Cristian Monterroza

February 10, 2008 11:58 AM

I don't buy the NTDOY - AAPL comparison. AAPL buys the NTDOY comparison. In pointing out the similarities between products, people are missing the forest for the trees. Did you know Steve Jobs first job was at Atari? I'm willing to bet that it was the videogame industry that inspired Steve Jobs to use the "closed system" business model (designing everything from the software to the hardware). Although in times of stress such systems are laggards, AAPL is the perfect example of what happens when the system is done right. As for the lifecycles, it’s becoming more evident that this industry cycle is going to be much longer, probably 10 years. The last cycle's winner, the PS 2, sold more than 100 million in less time. If demand keeps up and Nintendo holds the top position, that should be enough time to push 100 million Wiis. As for a less lucrative software market, I would disagree. Nintendo's strength lies in its low development costs and its products uncanny ability to sell for months, and inversion of the norm and unlike other publishers. After related software development costs have been expensed, that shows up as "free" profit in the future. Add in that Nintendo customers tend to buy mostly Nintendo software and the small but growing royalties from third party developers and I think you have a recipe for long term growth. In this coming recession, Nintendo will be the best positioned since it offers the cheapest products. Among other things, I expect profits to hold up more like those of beer and tobacco companies than those of consumer discretionary companies. Crazy, I know, but ponder about that for a second. This is another one of those “forest for the trees” things that analysts miss.


March 7, 2008 11:38 AM

The March 6th Apple event is proof that AAPL bought the NTDOY strategy. Like I said in my opening sentences, Steve Jobs got his business plan from Atari. People have been getting the comparisons all wrong. It is Apple who is like Nintendo, not Nintendo who is like Apple. I knew it was only a matter of time before Apple jumped into the arena. Why? Apple hate's the "first mover disadvantage." Really, Apple has just been waiting until gaming could be deemed "cool." It's a beautiful strategy. Like I said in my closing sentences: videogame's are recession proof. Apple has been holding it's Ace up it's sleeve the whole time. This is bad news for Nintendo who basically wanted to compete in their own market. Now it has Apple to compete against. Remember, the original Mac was built to make videogames. This is yet another one of those “forest for the trees” things that analysts miss. I know know exactly what Apple'S next move is going to be... This is crazy stuff.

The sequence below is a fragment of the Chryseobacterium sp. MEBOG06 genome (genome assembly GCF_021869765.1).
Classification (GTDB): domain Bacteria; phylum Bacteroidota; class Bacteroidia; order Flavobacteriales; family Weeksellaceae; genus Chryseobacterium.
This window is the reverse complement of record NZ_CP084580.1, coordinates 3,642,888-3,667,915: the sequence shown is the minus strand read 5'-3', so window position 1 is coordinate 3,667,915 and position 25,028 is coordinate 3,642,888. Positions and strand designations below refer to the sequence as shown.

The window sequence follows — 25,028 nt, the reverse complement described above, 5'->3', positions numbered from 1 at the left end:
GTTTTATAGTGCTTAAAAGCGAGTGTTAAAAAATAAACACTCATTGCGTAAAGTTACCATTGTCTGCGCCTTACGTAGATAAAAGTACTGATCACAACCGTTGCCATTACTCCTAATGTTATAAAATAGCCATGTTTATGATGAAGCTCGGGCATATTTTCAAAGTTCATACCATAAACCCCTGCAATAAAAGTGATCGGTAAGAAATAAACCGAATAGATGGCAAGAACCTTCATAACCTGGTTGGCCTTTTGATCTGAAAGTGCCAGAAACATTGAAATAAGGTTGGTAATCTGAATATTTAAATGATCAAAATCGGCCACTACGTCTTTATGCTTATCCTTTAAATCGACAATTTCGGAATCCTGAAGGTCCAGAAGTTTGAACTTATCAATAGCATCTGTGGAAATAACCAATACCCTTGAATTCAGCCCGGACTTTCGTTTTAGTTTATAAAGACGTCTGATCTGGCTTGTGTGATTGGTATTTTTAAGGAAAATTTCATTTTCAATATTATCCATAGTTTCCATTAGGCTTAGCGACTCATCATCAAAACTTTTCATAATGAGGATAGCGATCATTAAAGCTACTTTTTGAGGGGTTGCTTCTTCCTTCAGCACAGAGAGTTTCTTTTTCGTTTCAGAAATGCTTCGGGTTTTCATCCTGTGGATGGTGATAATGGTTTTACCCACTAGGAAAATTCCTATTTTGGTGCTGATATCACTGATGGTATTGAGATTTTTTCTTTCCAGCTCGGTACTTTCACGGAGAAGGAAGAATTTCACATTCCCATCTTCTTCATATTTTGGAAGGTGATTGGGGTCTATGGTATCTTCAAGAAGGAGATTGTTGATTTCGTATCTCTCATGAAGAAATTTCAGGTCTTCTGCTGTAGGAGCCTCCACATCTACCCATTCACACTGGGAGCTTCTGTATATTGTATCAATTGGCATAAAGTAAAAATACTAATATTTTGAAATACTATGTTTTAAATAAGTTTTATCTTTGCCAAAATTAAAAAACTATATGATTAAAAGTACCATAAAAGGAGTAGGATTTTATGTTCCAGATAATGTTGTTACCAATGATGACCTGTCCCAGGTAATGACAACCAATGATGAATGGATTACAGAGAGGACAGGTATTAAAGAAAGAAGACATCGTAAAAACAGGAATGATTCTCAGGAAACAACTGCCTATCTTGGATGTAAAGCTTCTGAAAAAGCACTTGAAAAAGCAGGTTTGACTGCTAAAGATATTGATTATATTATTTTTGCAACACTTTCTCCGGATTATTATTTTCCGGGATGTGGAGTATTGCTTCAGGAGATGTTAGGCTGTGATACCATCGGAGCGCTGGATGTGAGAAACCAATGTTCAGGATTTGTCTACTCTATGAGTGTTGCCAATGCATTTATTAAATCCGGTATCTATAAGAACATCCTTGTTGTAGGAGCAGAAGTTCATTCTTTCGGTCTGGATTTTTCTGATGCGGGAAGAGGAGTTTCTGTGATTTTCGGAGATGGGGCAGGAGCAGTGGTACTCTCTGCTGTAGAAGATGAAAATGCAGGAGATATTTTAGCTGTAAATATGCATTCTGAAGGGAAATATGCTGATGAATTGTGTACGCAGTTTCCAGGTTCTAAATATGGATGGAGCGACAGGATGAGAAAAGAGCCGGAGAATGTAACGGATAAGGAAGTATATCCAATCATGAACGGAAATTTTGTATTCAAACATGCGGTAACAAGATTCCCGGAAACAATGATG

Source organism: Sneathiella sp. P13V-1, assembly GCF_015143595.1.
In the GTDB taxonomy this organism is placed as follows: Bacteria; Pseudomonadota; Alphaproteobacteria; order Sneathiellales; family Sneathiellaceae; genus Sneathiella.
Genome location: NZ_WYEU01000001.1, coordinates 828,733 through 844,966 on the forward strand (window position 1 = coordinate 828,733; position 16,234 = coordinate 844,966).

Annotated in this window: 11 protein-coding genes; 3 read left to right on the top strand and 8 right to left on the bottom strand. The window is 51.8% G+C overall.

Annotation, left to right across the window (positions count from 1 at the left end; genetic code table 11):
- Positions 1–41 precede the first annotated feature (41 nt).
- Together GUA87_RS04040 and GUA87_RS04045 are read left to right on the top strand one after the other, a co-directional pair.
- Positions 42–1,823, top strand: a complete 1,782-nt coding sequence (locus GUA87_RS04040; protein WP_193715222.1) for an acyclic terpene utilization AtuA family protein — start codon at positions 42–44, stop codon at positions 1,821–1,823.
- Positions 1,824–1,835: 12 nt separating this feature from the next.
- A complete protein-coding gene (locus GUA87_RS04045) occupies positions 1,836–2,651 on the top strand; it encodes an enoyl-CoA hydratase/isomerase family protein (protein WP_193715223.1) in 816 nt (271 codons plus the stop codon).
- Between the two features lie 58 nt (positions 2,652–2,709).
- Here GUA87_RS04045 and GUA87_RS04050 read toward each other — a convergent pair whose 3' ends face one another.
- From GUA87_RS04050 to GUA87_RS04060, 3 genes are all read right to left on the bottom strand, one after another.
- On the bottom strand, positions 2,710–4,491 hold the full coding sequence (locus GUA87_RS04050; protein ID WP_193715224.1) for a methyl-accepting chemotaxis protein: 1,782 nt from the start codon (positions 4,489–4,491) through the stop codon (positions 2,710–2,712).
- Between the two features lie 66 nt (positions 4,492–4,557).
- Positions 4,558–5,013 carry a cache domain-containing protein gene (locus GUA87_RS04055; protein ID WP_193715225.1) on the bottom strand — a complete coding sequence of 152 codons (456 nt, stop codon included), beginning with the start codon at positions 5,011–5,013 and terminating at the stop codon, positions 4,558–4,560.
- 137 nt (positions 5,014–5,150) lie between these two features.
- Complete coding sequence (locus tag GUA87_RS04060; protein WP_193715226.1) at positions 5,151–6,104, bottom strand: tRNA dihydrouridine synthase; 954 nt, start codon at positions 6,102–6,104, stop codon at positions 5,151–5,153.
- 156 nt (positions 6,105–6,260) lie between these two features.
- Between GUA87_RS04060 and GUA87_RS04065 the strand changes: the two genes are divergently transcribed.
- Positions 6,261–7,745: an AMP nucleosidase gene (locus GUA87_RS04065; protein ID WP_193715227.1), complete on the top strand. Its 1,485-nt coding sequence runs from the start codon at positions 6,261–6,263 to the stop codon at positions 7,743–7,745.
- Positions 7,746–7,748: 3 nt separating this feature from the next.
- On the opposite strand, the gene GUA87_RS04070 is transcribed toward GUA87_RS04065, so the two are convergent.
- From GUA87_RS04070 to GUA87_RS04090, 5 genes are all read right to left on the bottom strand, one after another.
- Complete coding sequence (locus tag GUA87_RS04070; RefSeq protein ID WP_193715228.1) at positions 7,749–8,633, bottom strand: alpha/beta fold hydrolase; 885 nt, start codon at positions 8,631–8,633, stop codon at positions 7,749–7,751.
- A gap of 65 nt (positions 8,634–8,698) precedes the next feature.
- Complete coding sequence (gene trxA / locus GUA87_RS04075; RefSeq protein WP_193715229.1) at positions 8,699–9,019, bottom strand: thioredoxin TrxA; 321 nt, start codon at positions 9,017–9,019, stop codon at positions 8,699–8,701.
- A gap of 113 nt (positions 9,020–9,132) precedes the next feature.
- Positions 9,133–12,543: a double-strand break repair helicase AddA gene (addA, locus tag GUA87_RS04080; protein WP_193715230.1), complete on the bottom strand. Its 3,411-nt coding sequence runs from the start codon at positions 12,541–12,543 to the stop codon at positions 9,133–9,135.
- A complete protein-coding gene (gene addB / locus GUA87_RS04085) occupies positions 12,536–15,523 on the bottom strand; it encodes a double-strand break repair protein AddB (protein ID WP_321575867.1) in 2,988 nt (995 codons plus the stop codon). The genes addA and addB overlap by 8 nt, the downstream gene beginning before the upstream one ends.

Charlie Chung

May 21, 2008 09:44 PM

Doug, relax and read the article.

Japanese investors fear that the US recession may have a heavy negative impact on NTDOY, which is seen to be strongly tied to the buying power of the US market.

Thank you for your interest. This blog is no longer active.



No longer child's play, the booming global games market is worth billions of dollars. In Games, Inc., BusinessWeek Innovation writer Matt Vella and Tokyo correspondent Kenji Hall analyze emerging business trends in video games and interactive entertainment. They’ll examine everything from button-mashing, chart-topping, console games to serious games commissioned by big corporations to train staff. They’ll also map the evolution of expansive virtual worlds and go behind the strategies at companies that are turning play into big business.

BW Mall - Sponsored Links

Buy a link now!